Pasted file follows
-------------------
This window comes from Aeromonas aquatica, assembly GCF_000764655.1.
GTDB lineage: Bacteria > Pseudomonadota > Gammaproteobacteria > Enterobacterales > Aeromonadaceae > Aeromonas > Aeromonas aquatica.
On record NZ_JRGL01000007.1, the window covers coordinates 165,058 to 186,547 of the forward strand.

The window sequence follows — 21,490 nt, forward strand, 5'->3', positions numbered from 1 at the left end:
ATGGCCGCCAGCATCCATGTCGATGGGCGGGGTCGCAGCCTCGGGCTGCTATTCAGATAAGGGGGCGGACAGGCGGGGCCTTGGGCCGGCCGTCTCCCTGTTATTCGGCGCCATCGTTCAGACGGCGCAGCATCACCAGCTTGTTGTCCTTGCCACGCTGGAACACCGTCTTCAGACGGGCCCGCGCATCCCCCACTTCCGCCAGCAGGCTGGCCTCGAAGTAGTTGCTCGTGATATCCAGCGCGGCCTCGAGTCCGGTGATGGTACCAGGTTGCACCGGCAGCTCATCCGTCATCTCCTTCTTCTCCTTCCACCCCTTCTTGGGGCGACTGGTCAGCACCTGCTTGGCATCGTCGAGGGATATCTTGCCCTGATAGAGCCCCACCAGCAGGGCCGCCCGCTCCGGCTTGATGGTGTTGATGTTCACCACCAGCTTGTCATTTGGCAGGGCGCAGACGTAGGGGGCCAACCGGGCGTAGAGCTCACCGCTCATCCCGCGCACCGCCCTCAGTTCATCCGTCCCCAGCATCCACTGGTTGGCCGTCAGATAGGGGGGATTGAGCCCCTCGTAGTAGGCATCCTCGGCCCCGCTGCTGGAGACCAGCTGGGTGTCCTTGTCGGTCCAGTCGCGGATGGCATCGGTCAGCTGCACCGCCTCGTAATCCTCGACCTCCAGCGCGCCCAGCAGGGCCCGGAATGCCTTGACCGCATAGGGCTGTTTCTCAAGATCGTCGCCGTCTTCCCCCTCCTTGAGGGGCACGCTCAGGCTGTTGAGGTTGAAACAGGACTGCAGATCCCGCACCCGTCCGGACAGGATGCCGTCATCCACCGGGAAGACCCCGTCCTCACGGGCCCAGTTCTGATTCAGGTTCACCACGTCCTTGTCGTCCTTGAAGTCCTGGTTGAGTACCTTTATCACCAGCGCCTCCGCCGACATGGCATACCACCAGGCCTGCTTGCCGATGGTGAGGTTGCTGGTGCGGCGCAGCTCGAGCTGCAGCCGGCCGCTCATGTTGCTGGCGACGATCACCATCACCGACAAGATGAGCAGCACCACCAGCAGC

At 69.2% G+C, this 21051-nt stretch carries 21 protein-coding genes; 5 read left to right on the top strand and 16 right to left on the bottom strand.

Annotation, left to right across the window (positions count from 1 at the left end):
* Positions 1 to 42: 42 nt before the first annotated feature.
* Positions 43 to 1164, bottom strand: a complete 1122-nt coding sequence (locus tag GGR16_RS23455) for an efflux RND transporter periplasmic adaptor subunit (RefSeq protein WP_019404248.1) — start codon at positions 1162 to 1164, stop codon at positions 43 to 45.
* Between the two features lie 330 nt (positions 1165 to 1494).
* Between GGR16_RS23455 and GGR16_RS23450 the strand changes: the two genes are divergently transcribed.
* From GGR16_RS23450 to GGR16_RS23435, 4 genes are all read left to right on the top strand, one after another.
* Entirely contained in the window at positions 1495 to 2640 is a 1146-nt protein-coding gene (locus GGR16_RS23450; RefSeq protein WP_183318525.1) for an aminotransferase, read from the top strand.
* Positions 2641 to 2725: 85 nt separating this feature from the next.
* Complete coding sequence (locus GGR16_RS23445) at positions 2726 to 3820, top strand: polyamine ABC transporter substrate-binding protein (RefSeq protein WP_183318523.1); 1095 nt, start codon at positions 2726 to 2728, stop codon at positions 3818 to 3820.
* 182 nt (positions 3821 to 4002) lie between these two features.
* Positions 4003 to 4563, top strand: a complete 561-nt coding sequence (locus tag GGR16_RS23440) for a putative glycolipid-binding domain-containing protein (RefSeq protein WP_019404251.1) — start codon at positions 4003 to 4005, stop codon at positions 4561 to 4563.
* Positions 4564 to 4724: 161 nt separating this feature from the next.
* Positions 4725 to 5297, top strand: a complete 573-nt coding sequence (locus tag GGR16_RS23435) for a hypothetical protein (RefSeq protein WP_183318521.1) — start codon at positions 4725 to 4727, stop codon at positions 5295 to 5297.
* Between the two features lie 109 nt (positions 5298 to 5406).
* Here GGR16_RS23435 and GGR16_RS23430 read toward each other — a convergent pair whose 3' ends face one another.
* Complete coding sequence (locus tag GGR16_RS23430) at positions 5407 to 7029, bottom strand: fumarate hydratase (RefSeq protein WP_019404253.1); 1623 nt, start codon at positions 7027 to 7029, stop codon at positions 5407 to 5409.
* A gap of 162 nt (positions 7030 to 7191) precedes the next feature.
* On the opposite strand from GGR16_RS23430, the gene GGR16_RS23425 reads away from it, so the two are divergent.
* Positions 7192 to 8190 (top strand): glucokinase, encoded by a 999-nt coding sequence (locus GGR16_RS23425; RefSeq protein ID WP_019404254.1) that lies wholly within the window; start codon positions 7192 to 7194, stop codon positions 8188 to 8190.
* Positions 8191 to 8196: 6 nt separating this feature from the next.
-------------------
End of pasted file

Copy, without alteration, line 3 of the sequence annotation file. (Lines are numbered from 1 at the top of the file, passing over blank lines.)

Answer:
On record NZ_JRGL01000007.1, the window covers coordinates 165,058 to 186,547 of the forward strand.